2008 Infiniti G35xS
The G35 sedan is starting to show its age, but I still enjoy getting behind the wheel. There's an effortlessness to the way this car drives that is very satisfying. You just get in, buckle up, put it in gear, press the accelerator, and go; the supple chassis, communicative steering, and willing V-6 take over from there. The seating position and sightlines are pleasing, and the ergonomics, especially with the $2150 navigation package's excellent touch-screen display, are top-notch.
That said, for all its energy, the Infiniti G35's 306-hp, 3.5-liter DOHC 24-valve V-6 engine is pretty coarse. It delivers nearly seamless acceleration, but it doesn't sound very good as it does so, with none of the mellifluousness of the BMW straight-sixes, of course, but also falling short of V-6s from Mercedes-Benz and Acura.
I also note that this car is rated at only 17 city, 23 highway, and its five-speed automatic is surely partly to blame. Since Infiniti has recently introduced a slick seven-speed automatic for the new Infiniti FX50, one can assume that it will eventually trickle down to the G as well. The G sedan is due to get Infiniti's larger, 3.7-liter V-6 soon, since that engine is already in the G37 coupe.
For comparison, the all-wheel-drive BMW 3-Series sedan is rated at 17 mpg city, 25 mpg highway.
Our tester's base sticker was $34,100, but the car was loaded with some six thousand dollars in options, including a $2300 premium package (moonroof, stereo upgrade, iPod interface, seat memory, Bluetooth, etc. ); a $1100 sport package (magnesium paddle shifters, 18-inch alloy wheels, sport seats, special exterior trim); and a $2150 navigation package. With destination, the final price was $40,365, a price point with lots of other attractive options.
Joe DeMatio, Executive Editor
As Joe says, there's something about driving the G35 that is very satisfying. The controls are well placed and intuitive, and the driver's environment is a comfortable place to be. I like that the paddle shifters are placed on the steering column rather than the steering wheel, but that's a personal preference and one that many staffers seem to disagree with. I'm not crazy about the starkness of the monochrome all-black interior in our test car, but the fit and finish and materials are first rate, and the "Japanese Washi paper" finish on the aluminum trim that graces the center console is quite attractive.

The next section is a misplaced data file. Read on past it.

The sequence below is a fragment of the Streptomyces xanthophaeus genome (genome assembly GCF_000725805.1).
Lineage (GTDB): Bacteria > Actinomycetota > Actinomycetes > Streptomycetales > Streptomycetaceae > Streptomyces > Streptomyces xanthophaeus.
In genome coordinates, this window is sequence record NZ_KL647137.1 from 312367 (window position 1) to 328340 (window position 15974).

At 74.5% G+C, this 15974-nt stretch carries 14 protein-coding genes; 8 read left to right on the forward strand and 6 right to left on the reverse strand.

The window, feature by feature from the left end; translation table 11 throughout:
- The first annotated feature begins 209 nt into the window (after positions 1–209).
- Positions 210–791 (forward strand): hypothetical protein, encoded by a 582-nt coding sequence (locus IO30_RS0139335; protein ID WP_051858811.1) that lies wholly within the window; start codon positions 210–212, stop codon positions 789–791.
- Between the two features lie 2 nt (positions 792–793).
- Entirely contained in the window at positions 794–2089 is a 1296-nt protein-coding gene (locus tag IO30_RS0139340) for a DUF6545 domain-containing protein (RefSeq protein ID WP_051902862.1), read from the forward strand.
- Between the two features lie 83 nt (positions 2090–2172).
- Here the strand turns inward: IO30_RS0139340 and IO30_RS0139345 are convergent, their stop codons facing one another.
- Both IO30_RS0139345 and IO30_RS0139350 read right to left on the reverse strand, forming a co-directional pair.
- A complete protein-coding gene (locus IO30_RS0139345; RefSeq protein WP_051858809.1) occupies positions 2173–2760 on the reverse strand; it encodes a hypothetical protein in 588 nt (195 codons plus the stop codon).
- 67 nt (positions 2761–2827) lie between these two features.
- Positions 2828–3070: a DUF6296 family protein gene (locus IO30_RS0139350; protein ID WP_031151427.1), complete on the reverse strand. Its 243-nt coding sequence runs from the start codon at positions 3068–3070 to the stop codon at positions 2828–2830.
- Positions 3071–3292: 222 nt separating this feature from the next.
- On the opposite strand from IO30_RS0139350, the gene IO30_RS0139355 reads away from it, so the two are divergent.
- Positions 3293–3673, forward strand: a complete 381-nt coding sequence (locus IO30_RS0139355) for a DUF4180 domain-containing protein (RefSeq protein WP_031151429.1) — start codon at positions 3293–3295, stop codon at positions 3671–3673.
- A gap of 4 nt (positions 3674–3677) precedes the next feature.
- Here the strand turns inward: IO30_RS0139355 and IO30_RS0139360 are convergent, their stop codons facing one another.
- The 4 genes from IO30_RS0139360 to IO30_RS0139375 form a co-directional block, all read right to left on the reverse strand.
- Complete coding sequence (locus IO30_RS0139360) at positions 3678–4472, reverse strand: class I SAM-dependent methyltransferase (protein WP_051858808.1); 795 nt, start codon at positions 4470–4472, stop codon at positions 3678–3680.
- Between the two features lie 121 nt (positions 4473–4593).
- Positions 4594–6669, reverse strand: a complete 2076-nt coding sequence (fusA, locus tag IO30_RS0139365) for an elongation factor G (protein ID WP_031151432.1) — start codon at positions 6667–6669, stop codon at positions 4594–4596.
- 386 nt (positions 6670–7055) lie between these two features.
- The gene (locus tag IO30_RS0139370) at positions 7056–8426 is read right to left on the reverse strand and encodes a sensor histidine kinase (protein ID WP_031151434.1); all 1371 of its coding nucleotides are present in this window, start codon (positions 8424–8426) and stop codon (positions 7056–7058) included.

I find the V-6 to be very responsive, offering acceleration on demand with no hesitation. Sure, it isn't as smooth and seamless as BMW's inline sixes, but really, is there any six-cylinder engine on the planet that can match BMW's?
Amy Skogstrom, Managing Editor
It's no surprise that Joe and Amy both mentioned BMW when describing this G35. Most around the office will agree that the G cars are not quite equal to a 3-series, but Infiniti is getting close.
The G35 sedan is not as hard-edged as a 328i; the suspension is softer, but still sporty. The power is there, but, as Joe notes, the engine doesn't make nearly as nice a sound. I do like the interior layout better than that of the 3-series, especially the well laid-out controls. Infiniti's navigation system also handily beats iDrive for ease of use and speed. Infiniti's iPod controls are also better integrated, as well.
David Gluckman, Web Producer
I'm struck by how much more pleasant it is to drive the Infiniti G35xS than our Four Seasons G37S coupe. Though its automatic is only a five-speed, I appreciated not having to live with the delicate clutch-throttle relationship in our G37S (which is starting to ruin that car's bargain-BMW appeal for me).
Also, the G35xS has great acceleration and a decent amount of torque (268 lb-ft) for a mid-size sedan, and I don't particularly have an issue with the sound of the V-6. It's a bit raw and coarse - so what. The base price is about the same as the less-powerful BMW 328xi (though the BMW does have more linear steering).
As previously mentioned, I too like the seating position in the G35. The driver sits higher in the sedan than in the G37 coupe (and rightfully so), which is great because keys, coins, and credit cards weren't falling backwards out of my pockets and down under the G's seats the way they do in the coupe. Also, the G35's seatbelt doesn't hit my neck all the time.
David Yochum, Assistant Editor